The dogs showed wounds that had healed, indicating they may have been used for dog fighting.
Archaeologists believe the ring may have been dropped down the well by a Roman sailor, perhaps praying for safe passage home on the stormy seas.

995126_171013516404228_310536675_nMore photos provided by Professor Konrad Morgan at the Friends of Havant Museum Facebook site.

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Silver disc reveals Christian worship

A small Roman silver disc, thought to have been part of a signet ring, has revealed evidence of Christian worship in late Roman Norfolk.The disc, circa 312 to 410AD, found near Swaffham in February, is inscribed ‘Antonius, may you live in God’ [ANTONI VIVAS IN DEO].

Adrian Marsden, finds officer based at Norwich Castle Museum, said: “We have practically no other evidence for any Christians in Norfolk.”The disc was declared treasure at an inquest in King’s Lynn.Mr Marsden added: “The disc that would have been set into the bezel from a signet ring constitutes important evidence for Christianity in late Roman Norfolk.

“The inscription, translating as ‘Antonius, may you live in God’, is a Christian formula and we have practically no other evidence – apart from a broadly similar ring in gold from Brancaster* – for any Christians in Norfolk. “On one level, of course, this is good negative evidence, implying that most people at the time worshipped the old gods. On another, it shows there were one or two Christians around.
“The ring would have been a gift to Antonius, perhaps on the occasion of his conversion, coming of age or betrothal/marriage.”

The inquest, led by Norfolk coroner William Armstrong, also declared a rectangular Viking silver ingot and four Iron Age silver units as treasure.

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“The Vikings didn’t use coined money at this date but bullion, so these ingots are useful examples of how trade was carried on,” said Mr Marsden.
The 28mm (1.1in) ingot, circa 850 to 1000AD, was found by a metal detector enthusiast near Downham Market last summer and features a decorative motif typical on jewellery of the Viking period.
Mr Marsden added: “The ingot offers some interesting possibilities for metallurgical analysis, to look at how pure they are and what sort of other metals if any might be alloyed with the silver.”
The Norwich Castle Museum hopes to acquire the ingot and Roman disc for their collection.

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Other examples of probable  evidence of early Christianity in Britain:

The  VIVAS IN DEO formula

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*The Brancaster ring
The ring has a design of two intaglio confronted heads on the bezel and  was found in 1829 in the shore-fort at Brancaster (Branodunum), Norfolk. The legend above and below the design, in reverse reads: VIVAS/IN DEO. The  inscription is considered to have been added on presentation to a Christian. Johns (1996) suggests that it may be a Christian marriage ring and cites the fourth century Projecta casket,  from a hoard found on Esquiline Hill, in Rome, in the eighteenth century, as a parallel. This casket was decorated with a husband-and-wife portrait and inscribed  SECVNDE ET PROIECTA VIVATIS IN CHRI[STO] (‘Secundus and Projecta, may you live in Christ’).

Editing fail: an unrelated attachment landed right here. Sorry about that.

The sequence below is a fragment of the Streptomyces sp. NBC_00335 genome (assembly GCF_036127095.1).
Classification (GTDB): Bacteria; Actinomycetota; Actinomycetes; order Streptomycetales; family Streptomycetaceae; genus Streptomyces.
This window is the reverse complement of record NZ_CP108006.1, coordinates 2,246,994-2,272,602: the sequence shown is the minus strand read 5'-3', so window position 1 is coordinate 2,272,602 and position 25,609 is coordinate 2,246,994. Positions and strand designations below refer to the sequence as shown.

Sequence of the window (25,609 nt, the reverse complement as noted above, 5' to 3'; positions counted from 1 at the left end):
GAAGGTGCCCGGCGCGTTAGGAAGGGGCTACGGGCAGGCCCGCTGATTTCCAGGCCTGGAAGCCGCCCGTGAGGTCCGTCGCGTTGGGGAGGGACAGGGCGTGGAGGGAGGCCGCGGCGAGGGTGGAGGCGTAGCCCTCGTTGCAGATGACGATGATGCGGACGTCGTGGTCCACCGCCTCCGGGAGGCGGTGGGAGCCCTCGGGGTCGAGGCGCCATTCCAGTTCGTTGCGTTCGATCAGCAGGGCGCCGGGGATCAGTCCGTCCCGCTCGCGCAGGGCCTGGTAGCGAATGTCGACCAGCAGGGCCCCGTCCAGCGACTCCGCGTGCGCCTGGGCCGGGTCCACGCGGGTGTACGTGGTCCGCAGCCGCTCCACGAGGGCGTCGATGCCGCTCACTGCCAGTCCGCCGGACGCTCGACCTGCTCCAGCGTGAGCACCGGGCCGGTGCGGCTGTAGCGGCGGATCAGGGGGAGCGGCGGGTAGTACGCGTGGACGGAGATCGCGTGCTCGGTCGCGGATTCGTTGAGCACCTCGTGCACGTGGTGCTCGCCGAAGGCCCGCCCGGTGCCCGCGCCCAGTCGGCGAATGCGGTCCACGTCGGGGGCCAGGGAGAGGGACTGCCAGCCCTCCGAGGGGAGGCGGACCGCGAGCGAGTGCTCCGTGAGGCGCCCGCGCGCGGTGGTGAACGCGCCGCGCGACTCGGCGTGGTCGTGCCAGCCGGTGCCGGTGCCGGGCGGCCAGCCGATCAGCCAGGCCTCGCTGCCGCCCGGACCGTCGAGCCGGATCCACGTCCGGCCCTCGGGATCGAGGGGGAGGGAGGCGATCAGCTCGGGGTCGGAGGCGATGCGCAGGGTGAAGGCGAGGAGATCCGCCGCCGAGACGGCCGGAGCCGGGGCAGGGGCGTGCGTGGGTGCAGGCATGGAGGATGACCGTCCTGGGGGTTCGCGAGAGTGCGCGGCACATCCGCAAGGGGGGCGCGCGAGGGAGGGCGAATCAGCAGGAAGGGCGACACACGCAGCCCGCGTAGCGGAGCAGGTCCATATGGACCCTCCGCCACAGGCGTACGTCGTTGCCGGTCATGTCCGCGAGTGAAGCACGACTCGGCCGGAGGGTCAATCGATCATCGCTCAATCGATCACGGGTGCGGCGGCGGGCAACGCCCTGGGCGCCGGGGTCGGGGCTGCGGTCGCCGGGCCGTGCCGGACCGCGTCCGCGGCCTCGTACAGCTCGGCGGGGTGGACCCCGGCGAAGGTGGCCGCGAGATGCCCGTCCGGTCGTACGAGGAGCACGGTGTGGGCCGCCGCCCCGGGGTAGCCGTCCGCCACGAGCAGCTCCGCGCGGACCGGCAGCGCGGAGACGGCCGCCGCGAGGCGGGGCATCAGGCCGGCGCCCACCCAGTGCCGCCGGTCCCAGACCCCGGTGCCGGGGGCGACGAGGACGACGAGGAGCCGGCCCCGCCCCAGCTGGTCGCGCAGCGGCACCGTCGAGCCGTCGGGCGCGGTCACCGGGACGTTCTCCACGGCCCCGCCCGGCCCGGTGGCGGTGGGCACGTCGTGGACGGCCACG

The Richborough Ring is of bronze and is a late 4th century ring found in Richborough Castle, Kent. It has a chi-rho symbol on the bezel and the inscription reads IUSTINE.VIVAS.IN.DEO – “Jusinius, may you live in God”.

The Vyne ring, found near Silchester, has a  secondary misspelt inscription SENICIANE VIVAS IIN DE (Thomas 1981:131).

The Brancaster and Silchester (Vyne) rings seem to have been originally pagan objects adapted to Christian use.
The Hoxne Hoard does not have any inscriptions of an overtly pagan nature, and the hoard is considered to have come from a Christian household/s because the religious inscriptions on some of the jewellery and tableware are all Christian. In addition to the common chi-rho monogram, one spoon is engraved with the common Christian phrase, VIVAS IN DEO (“May you live in God”). Thus, the Hoxne hoard adds significant evidence for Christianity in late Roman Britain.

The Mildenhall Treasure has five spoons, three with Chi-Rho monograms, and two with personal names as part of VIVAS inscriptions (PASCENTIA VIVAS and PAPITTEDO VIVAS)

It is assumed that Roman spoons with Chi-Rho monograms or VIVAS inscriptions are either christening spoons, presented at adult baptism, or maybe used in the Eucharist ceremony.

The CHI-RHO monogram (Chi and Rho are the first Greek letters of Christ’s name)

The ‘Brentwood ring’ is made of gold and was found in 1948, at Brentwood, Essex. It has a raised octagonal bezel bearing a chi-rho monogram, bird and tree.

A lead tank from Walesby is an example of an early Christian Roman lead baptismal font dating from the 4th Century. A Chi-Rho is marked on the tank.

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A fourth-century lead font from Wethehill Farm, Icklingham, Suffolk, has a Chi-rho monogram on two places on the side, flanked by an alpha and an omega, the first and last letters of the Greek alphabet, another symbol of Christ – ‘I am Alpha and Omega, the first and the last’ (Revelation 1:8).